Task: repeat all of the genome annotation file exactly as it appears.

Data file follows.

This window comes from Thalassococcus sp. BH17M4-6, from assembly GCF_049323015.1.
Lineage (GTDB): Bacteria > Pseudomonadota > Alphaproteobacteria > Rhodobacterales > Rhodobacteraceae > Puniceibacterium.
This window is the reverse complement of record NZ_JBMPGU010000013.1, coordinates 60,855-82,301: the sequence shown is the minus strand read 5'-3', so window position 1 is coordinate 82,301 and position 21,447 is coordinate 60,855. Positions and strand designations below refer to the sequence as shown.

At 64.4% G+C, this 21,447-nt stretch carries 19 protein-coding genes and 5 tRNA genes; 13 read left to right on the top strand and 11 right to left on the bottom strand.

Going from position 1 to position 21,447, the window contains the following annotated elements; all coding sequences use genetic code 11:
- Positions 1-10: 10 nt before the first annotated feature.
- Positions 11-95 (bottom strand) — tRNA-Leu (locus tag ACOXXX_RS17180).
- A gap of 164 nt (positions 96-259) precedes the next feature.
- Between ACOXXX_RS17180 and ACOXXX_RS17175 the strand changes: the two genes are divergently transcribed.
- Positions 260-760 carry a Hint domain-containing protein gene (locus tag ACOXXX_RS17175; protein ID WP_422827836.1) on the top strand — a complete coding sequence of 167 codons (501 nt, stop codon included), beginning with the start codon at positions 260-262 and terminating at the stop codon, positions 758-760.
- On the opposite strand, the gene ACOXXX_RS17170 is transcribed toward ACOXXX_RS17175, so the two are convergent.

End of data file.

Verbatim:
This window comes from Thalassococcus sp. BH17M4-6, from assembly GCF_049323015.1.
Lineage (GTDB): Bacteria > Pseudomonadota > Alphaproteobacteria > Rhodobacterales > Rhodobacteraceae > Puniceibacterium.
This window is the reverse complement of record NZ_JBMPGU010000013.1, coordinates 60,855-82,301: the sequence shown is the minus strand read 5'-3', so window position 1 is coordinate 82,301 and position 21,447 is coordinate 60,855. Positions and strand designations below refer to the sequence as shown.

At 64.4% G+C, this 21,447-nt stretch carries 19 protein-coding genes and 5 tRNA genes; 13 read left to right on the top strand and 11 right to left on the bottom strand.

Going from position 1 to position 21,447, the window contains the following annotated elements; all coding sequences use genetic code 11:
- Positions 1-10: 10 nt before the first annotated feature.
- Positions 11-95 (bottom strand) — tRNA-Leu (locus tag ACOXXX_RS17180).
- A gap of 164 nt (positions 96-259) precedes the next feature.
- Between ACOXXX_RS17180 and ACOXXX_RS17175 the strand changes: the two genes are divergently transcribed.
- Positions 260-760 carry a Hint domain-containing protein gene (locus tag ACOXXX_RS17175; protein ID WP_422827836.1) on the top strand — a complete coding sequence of 167 codons (501 nt, stop codon included), beginning with the start codon at positions 260-262 and terminating at the stop codon, positions 758-760.
- On the opposite strand, the gene ACOXXX_RS17170 is transcribed toward ACOXXX_RS17175, so the two are convergent.